It's no secret that incontinence plagues countless people around the world. Fortunately, catheters are a solution that many people can turn to in the event that this happens. Catheters have been used for more than 3,500 years to drain the bladder if it fails to empty, and they're still used frequently today.
Despite the common nature of catheter usage, many people still have questions about them. Here are some of the most frequently asked questions about catheters, answered for you. What is a catheter?
As previously stated, a catheter is a tool used to help the bladder drain. It's a small rubber or plastic tube inserted into the urethra. All types of urinary catheters exist to help people with bladder issues. External catheters are common as well, with external male urinary catheters being one of the most commonly used. They can be purchased with many other kinds of urological supplies at urological supply stores. How does it work?
Catheters are inserted into the bladder through the urethra and in most cases can be placed in the comfort of a patient's own home. It's important to consult a doctor before attempting self-catheterization, but once you've learned how to properly insert a catheter, it's simply a matter of being prepared for urine to drain once it reaches the bladder. Why are catheters necessary?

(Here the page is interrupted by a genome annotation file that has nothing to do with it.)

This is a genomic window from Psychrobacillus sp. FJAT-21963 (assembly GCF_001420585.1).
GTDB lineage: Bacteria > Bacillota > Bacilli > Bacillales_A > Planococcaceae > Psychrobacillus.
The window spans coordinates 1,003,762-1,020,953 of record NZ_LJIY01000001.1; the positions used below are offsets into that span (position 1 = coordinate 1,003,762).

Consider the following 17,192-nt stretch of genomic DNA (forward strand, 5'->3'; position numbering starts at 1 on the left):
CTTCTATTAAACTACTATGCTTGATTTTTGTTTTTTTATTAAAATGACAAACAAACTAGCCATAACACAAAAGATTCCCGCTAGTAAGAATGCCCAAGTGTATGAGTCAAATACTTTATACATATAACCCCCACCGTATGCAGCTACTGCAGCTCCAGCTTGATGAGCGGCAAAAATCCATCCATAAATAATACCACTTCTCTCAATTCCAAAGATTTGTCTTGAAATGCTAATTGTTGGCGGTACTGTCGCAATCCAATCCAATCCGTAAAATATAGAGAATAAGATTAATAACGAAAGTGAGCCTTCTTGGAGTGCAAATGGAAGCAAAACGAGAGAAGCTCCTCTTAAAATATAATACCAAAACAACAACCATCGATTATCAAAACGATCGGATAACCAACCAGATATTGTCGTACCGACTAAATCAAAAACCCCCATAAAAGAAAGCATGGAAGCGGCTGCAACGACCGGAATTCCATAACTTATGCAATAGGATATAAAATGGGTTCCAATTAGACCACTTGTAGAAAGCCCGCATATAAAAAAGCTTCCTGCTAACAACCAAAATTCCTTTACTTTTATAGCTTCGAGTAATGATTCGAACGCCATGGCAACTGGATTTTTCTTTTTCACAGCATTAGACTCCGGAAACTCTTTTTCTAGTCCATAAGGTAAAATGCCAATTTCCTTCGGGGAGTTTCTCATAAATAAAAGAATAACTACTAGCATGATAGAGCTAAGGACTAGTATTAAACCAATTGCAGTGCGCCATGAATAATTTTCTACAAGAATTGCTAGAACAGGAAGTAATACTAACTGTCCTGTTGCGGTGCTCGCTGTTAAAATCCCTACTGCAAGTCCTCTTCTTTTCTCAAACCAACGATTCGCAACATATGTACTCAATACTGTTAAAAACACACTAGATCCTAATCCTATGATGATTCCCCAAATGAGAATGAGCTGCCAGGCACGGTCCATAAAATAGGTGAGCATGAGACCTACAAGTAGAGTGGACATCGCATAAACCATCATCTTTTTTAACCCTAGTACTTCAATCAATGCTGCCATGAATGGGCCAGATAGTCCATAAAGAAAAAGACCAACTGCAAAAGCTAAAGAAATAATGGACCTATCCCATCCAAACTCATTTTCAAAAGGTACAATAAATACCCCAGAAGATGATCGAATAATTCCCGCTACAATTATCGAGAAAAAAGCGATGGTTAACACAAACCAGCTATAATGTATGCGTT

If your bladder can't hold urine or retains urine, it's important to consider a catheter. A catheter helps completely drain your bladder so you can live and function comfortably. If urine is retained in the bladder, it can cause serious health issues. Do catheters cause complications?
As with any medical procedure, there are certain risks involved. The most common complication of catheters is urinary tract infection. It's normal to feel slight discomfort the first few times a catheter is inserted, but it should become easier with repeated use.
If you think you need a catheter, don't hesitate to call your doctor. They can direct you to the correct urological supply store
as well as help diagnose the root of the issue.